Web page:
Actions of a coward:’ Lawyer who lost hand in letter bomb speaks at sentencing

WINNIPEG — A lawyer who was seriously injured when she opened a letter bomb in her office says the man who sent it to her is a coward who has left her with permanent scars and a long recovery.

Maria Mitousis did not appear to look at Guido Amsel, convicted of sending bombs to Mitousis and two others, as she delivered her victim impact statement Wednesday at Amsel’s sentencing hearing.

Amsel, 52, remained seated in the prisoner’s box behind Mitousis as she talked about the explosion that cost her her right hand.

“I’ve concluded that his … plan to cause pain, fear and chaos are the actions of a coward,” Mitousis said.

“I wear the scars of the explosion on my face and on my body.”

The scars, she said, are a reminder of the cruelty humans can inflict on each other. She said she still feels the sensation of the fingers she lost in the 2015 explosion and remains deeply affected by the sight of the end of her arm, where her hand once was.

“It shocks me each time I see it.”

Amsel was convicted earlier this year on four charges of attempted murder and several other offences. Court was told he sent letter bombs simultaneously in the summer of 2015 to his ex-wife, Iris, and two Winnipeg lawyers who had represented her.

The bomb that injured Mitousis was placed in a recording device. A note attached to it said to press the enter button, which set off the explosion.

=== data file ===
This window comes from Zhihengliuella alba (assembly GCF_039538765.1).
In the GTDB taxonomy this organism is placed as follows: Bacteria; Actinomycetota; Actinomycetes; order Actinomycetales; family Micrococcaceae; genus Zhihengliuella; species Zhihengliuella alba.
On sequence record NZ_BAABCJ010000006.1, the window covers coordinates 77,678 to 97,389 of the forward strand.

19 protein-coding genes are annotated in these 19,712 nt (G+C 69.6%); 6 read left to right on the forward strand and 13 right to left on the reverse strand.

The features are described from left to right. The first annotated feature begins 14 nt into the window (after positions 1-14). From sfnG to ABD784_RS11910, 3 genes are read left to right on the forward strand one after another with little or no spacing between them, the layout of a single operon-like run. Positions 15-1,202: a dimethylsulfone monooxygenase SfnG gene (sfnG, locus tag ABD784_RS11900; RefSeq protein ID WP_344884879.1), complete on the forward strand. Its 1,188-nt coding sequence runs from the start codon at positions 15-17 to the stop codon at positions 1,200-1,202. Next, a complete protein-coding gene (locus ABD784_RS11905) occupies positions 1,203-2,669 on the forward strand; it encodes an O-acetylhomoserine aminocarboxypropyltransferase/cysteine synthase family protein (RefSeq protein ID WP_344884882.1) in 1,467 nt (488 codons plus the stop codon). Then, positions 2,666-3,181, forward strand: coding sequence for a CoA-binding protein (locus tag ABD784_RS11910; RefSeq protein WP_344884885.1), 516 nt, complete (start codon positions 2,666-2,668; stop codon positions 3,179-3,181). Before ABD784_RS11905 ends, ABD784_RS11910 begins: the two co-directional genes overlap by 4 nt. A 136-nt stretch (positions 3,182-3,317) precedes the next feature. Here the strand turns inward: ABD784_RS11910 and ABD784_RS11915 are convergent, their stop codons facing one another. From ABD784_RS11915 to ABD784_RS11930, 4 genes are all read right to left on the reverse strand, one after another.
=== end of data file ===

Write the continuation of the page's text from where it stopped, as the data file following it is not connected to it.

Crown attorney Chris Vanderhooft argued Wednesday that Amsel should be given a life sentence with no parole eligibility for 10 years for the bombs he sent in 2015.

Vanderhooft suggested Amsel should also get an additional 15-year sentence — to be served consecutively — for a bomb that was left outside Iris Amsel’s home in 2013. That explosive went off but did not injure anyone.

Defence lawyer Andrew Synyshyn asked for a sentence of between 20 and 25 years.

Synyshyn said Amsel has no previous criminal record, has a history of employment and is a father of two children.

“This is someone who is established in the community,” he said.

Vanderhooft called Amsel’s decision to send three letter bombs at the same time in 2015 “a despicable act of indiscriminate terrorism.”

He said Mitousis, by opening the package and inadvertently setting off the bomb, caused police to intercept the two other devices that Amsel had sent that week.

“Ms. Mitousis … saved others from a similar fate,” Vanderhooft said.

Amsel testified during his trial that he was being set up by his ex-wife and others, and that evidence had been planted.

Vanderhooft told the hearing Amsel has still not accepted responsibility for his actions, and recently emailed Manitoba’s attorney general, alleging that even the judge hearing the case was out to get him.

“He continues on with these type of conspiracy theories,” Vanderhooft told provincial court Judge Tracey Lord.

“He blames his lawyers. He blames the Crown. He blames Your Honour.”

Lord reserved her decision until Nov. 22. Amsel did not address the court.

Mitousis said she plans to move on with her life, continue her return to work and put Amsel behind her.

“After this is over, I will forget him and he will disappear from my consciousness.”

Steve Lambert, The Canadian Press

Winnipeg letter bomb

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